Circle Jerks - Wild in the Streets [Reissue] (Cover Artwork)
Staff Pick

Circle Jerks

Wild in the Streets [Reissue] (2014)

Drastic Plastic

What you might not know is that the version of the Circle Jerks’ Wild in the Streets in your CD or record collection might not actually be the real album. You see, Wild was originally released in 1982 on Faulty Products. Then, in 1988, it was repressed on both CD and vinyl on the Frontier Records label.

But, when time came to repress the album in 1988, the original mixed masters couldn’t be found. So, the label had to remix and re-edit the whole album from the base tracks and did it without the band’s approval.

That’s why, now, when you hear Wild, it sounds, to some degree, dramatically different from the debut Jerks LP, Group Sex. The frontier version has all the classic Jerks’ trademarks- short songs, amazingly snappy riffs, Keith Morris’ inimitable and sardonic take on the human condition- but it sounded much heavier. The guitars sounded more processed. The drums sounded more lumbering. It may have had a harder punch than earlier recordings, but to some degree, it also felt a little sluggish.

Well, now, after 32 years, Drastic Plastic has restored Wild to its rightful place. The re-release uses the original, Jerks approved 1982 mix, and really, the differences are palpable, though not necessarily earth shattering.

Most noticeably, the original/re-issue mix bears a much stronger connection to the sound and texture of Group Sex. Again, the album is rapid, spastic, and to a degree, light footed. The recordings are raw and wild. Greg Hetson’s guitar has a more vibrant, colorful found. Keith Morris’ vocals are stronger as are Roger Rogerson’s bass lines.

Most noticeably, though, is the radical change in the sound of Lucky Leher’s drums. On the later re-mixed versions, Leher’s drums were huge and thick but a residue of the infamous 80’s canned-drum sound made the whole album feel a bit clomp-y. But here, in the original form, Leher’s drums strike down with force, but have the spastic, flighty energy of the band’s first LP. The effect is significant With the drums less bogged down with reverb and echo, the whole band sounds more energetic, more vibrant, and more explosive (even though most of the actual sound recordings are identical), making the whole release a bit more exciting.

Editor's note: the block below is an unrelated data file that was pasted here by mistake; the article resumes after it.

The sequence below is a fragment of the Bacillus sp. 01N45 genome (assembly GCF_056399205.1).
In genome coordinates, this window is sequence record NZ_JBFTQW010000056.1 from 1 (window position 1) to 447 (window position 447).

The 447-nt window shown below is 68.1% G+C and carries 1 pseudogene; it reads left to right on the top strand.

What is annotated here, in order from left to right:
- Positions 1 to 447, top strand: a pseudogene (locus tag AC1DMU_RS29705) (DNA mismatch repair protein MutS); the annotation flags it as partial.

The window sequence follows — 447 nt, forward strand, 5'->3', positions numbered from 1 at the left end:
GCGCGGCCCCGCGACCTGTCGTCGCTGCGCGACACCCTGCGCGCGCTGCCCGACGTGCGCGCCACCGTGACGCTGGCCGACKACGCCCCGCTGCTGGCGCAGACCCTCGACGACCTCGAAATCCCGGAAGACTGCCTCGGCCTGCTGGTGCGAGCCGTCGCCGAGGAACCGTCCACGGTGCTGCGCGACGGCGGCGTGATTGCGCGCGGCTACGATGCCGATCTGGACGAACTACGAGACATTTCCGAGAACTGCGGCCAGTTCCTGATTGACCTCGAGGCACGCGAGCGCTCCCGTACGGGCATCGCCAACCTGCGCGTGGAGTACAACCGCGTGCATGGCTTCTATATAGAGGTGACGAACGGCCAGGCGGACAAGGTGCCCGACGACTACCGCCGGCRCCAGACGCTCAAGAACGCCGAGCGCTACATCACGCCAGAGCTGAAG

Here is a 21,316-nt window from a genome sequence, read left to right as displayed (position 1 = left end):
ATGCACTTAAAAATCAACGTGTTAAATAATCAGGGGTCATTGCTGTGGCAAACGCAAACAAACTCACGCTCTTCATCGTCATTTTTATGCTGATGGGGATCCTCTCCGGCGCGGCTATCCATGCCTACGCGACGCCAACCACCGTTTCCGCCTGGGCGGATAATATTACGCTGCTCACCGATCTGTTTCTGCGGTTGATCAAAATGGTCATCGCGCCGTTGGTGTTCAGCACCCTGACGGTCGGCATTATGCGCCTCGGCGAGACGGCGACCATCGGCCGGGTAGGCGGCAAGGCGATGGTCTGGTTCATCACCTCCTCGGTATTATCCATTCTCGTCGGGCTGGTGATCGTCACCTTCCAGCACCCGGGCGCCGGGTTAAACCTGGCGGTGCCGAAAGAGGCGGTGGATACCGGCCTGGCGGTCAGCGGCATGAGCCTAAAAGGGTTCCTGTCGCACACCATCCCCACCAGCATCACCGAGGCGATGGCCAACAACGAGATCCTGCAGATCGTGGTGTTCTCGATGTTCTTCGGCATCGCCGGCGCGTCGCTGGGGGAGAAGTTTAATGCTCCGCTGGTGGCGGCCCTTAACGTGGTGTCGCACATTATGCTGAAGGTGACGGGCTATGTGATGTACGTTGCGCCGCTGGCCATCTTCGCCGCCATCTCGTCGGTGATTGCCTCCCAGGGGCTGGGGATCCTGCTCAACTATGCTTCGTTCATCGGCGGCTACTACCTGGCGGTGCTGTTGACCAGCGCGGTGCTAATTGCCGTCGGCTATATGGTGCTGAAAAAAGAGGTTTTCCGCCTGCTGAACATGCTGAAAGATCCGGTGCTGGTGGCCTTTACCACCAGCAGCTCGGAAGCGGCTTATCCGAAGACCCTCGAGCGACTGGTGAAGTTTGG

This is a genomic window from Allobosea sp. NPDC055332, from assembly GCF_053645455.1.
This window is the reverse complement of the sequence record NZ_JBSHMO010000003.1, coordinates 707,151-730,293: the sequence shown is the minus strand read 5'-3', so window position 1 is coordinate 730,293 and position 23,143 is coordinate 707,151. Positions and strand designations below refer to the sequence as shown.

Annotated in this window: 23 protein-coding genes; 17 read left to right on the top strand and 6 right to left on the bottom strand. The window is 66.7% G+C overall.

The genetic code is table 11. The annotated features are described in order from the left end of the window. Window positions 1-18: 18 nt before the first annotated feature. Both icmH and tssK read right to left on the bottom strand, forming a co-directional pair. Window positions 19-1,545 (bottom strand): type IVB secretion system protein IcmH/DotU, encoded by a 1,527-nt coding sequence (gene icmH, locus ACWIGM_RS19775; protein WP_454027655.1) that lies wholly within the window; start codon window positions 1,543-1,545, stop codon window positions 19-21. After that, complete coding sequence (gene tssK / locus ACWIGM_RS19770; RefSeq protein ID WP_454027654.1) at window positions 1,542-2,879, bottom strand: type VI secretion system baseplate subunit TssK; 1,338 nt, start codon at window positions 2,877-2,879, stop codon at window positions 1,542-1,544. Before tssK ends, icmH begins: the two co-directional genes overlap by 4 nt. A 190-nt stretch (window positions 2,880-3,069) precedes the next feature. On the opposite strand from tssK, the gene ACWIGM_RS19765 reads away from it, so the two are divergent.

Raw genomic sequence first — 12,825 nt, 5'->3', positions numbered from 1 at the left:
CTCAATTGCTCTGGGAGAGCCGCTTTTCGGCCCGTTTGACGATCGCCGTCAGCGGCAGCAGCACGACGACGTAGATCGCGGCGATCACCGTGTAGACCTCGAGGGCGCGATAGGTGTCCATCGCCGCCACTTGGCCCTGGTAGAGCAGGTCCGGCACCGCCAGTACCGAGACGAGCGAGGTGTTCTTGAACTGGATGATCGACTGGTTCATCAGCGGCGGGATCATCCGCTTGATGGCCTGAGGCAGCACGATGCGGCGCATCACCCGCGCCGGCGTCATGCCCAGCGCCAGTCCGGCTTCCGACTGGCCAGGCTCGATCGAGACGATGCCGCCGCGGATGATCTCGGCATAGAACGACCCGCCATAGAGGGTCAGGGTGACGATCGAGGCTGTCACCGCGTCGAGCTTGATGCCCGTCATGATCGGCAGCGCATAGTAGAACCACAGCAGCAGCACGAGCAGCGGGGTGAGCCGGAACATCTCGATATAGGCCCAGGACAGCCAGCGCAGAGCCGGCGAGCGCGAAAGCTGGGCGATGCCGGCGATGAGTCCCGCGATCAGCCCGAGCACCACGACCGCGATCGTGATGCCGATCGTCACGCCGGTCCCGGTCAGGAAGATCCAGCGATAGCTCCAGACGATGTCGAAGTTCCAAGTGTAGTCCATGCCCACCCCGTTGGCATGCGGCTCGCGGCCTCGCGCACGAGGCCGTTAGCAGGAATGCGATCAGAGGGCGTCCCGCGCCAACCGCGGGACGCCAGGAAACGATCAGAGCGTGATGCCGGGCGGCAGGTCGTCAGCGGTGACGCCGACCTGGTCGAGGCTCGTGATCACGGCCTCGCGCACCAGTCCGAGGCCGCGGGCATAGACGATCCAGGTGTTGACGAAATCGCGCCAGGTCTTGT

The original mix/newest mix also has a few surprises hidden for mega-fans. First and foremost is the typewriter that clicks away in “Defamation Innuendo.” As Morris plays the part of a pissy, jealous journalist attacking the Circle Jerks, a typewriter clicks in the background as he frets about his deadline. It’s a fun touch that makes the song standout in the band’s catalogue, so it is a little bit bizarre that the frontier version removes this bit of whimsy. Other less noticeable changes are hidden throughout the album, making this mix a treasure hunt for the most dedicated fans.

According to a few sources, the 2014 mix isn’t a “true” reproduction of the original 1982 mix, because, as with the Frontier version, the original mastered tapes have long since been lost. So, apparently, this mix wasn’t taken from the master tapes, but rather, was copied from an original vinyl version of the album. It’s been stated that the sound on the 2014 version, therefore, is slightly muddier than the original mix, because in effect, it’s a second-generation copy. That may be true, but frankly, unless you are able to track down a pristine original press of this much played and abused record, and are willing to shell out big bucks, the differences may exist, but are only perceptible in a side-by-side listening comparison.

The 2014 Drastic Plastic version is in a limited press of 1,000 copies and it’s not a cheaper release- the MSRP in the USA is over twenty bucks. So, at any rate, this is not the first stop for a Circle Jerks newbie. But, for those fans that already have the other material, this is a crucial re-issue in the realm of early hardcore.

Highly recommended for the veteran Circle Jerks fan.